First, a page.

Drinking plain old water can be a bit of a snoozefest, especially if you're getting your recommended daily amount of at least eight large glasses a day. But if your ennui is leading you to load up on seemingly healthy bottled-water alternatives, you need to read this first.
"In general, we have no evidence that water can be improved," says Prevention magazine's nutrition advisor David Katz, MD, MPH, an associate professor adjunct in public health at Yale University's School of Medicine. "There is no convincing evidence of benefit from any version of 'enhanced' water."
In general, he says, "we consider a beverage 'water' if it has no calories, no sodium (or trivial amounts in mineral water), and no sweetener (sugar, alternative, or artificial). If a product is sweetened, it's not water--it's a soda."
Here's what you need to know before you glug your next jug of fancy water.
Dubbed "mother nature's sport drink,"
Assuming the label is telling the truth, coconut water is a decent choice for after a light workout, but it's not a good call after intense ones because it doesn't contain enough sodium, according to a recent study presented at the 244th National Meeting & Exposition of theAmerican Chemical Society.
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Sure, some of these beverages have vitamins in them, but with up to 200 calories and 33 g of sugar per bottle, you're better off thinking of these drinks as soda. (The next time you're tempted by sugary foods, take a look at this motivational poster.)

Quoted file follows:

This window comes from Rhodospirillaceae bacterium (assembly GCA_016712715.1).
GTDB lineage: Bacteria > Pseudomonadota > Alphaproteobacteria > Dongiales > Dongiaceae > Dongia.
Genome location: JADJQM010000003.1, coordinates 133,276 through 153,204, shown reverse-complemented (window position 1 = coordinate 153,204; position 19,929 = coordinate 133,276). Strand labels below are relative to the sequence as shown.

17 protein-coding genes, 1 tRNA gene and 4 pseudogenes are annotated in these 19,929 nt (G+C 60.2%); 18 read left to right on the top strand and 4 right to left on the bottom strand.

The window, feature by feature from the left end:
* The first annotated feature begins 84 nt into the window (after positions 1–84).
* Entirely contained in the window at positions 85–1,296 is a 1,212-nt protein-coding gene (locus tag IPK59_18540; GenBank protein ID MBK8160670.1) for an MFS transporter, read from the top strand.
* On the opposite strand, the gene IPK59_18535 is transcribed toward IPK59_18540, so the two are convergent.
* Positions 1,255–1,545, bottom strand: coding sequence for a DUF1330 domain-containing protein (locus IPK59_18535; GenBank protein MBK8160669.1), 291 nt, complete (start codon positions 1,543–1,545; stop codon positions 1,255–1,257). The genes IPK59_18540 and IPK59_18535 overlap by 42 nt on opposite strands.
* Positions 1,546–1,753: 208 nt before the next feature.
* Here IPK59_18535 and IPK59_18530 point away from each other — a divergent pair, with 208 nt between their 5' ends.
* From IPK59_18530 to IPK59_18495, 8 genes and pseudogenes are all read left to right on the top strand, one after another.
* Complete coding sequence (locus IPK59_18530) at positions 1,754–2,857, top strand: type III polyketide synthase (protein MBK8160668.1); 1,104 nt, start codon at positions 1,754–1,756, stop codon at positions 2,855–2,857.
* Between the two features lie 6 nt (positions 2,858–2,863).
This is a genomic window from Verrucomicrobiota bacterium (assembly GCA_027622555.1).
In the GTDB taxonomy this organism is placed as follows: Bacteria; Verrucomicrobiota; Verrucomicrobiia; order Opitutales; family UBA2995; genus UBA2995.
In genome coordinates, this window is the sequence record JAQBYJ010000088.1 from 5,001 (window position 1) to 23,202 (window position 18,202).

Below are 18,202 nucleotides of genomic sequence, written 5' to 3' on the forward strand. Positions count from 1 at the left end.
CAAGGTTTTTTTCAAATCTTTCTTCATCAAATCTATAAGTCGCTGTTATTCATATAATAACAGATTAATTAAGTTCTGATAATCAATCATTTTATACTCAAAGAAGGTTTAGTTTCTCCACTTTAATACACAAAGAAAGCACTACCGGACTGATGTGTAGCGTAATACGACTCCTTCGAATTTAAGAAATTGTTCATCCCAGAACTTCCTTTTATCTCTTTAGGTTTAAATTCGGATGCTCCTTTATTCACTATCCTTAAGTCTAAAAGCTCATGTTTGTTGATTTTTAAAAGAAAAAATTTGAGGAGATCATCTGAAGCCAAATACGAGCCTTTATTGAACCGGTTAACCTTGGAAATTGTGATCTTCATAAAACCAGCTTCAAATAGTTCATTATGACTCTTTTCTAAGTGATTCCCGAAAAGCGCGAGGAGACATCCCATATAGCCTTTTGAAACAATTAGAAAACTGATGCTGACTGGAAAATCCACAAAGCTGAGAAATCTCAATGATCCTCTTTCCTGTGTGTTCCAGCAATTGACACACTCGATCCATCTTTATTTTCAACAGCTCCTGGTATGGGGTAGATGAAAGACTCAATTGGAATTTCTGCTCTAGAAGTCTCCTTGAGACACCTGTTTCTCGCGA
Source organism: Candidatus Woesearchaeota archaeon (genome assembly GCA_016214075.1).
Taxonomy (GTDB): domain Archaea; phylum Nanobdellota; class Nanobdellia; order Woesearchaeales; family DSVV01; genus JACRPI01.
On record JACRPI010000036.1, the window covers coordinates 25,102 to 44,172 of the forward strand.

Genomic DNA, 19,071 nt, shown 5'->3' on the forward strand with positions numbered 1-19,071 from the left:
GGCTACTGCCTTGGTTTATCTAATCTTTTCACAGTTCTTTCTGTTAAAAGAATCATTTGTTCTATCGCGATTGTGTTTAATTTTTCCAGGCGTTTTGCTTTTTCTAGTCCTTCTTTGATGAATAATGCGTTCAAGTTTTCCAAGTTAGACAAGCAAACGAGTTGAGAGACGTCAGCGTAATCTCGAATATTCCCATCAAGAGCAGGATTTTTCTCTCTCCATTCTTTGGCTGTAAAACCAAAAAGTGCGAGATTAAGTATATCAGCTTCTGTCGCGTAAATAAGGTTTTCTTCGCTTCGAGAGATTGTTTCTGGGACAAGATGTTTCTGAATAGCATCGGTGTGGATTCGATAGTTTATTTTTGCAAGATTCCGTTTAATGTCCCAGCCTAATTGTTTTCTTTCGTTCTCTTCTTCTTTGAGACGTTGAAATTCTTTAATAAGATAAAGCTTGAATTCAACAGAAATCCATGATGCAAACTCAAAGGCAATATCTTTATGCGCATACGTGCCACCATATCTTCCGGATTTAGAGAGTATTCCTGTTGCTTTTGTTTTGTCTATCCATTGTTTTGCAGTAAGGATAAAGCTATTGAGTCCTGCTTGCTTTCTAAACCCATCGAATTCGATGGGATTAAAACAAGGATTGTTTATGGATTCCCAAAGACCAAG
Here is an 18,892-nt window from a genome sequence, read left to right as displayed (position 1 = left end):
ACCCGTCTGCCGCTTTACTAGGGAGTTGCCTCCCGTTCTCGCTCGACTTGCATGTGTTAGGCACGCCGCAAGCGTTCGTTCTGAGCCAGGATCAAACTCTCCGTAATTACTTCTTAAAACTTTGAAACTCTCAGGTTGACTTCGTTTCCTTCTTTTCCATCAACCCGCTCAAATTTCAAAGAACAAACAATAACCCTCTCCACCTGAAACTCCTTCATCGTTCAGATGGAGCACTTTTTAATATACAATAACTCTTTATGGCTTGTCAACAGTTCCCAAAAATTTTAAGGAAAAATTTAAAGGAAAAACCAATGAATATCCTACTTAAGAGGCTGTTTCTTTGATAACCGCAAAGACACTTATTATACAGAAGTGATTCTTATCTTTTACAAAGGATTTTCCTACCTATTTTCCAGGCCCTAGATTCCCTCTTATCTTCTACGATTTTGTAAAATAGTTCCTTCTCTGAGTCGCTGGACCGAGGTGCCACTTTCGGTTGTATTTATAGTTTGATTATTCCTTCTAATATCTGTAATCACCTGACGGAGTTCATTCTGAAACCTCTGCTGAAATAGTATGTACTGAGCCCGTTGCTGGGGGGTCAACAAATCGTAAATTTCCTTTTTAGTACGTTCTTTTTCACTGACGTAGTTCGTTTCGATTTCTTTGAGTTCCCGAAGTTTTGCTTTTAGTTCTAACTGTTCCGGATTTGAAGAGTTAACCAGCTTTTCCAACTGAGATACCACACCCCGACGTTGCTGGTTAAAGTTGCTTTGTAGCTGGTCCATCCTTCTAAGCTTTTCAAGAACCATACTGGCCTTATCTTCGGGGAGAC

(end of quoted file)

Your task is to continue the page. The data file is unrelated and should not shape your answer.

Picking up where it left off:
What's more, says Ara DerMarderosian, PhD, a pharmacognosy professor at the University of the Sciences in Philadelphia, waters that are heavily fortified with vitamins and minerals may actually suppress your immune system if you're already taking in enough vitamins and minerals through your diet.
If you want a little zing in your water, try
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But there's no real evidence of there being a benefit to adding electrolytes to a hydration formula, says Dr. Katz, unless you're intensely exerting yourself in blazing heat and eating isn't an option. "Under other circumstances, water in its native state will do just fine."
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Should you drink the stuff? "It's intended to help with relaxation and sleep, and does contain ingredients that might support this, which makes it really a 'tonic' or 'functional' drink," says Dr. Katz. In other words, it's more herbal supplement than it is water. As for whether it actually helps with sleep, well, the jury's still out on that one, but anyone who's chugged liquid before bed knows how that can go.
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Each option available from
The good news: these 3 Delicious Ways to Hydrate offers fun recipes that use real fruit, like grapes, strawberries and blueberries to help you meet your water needs--naturally.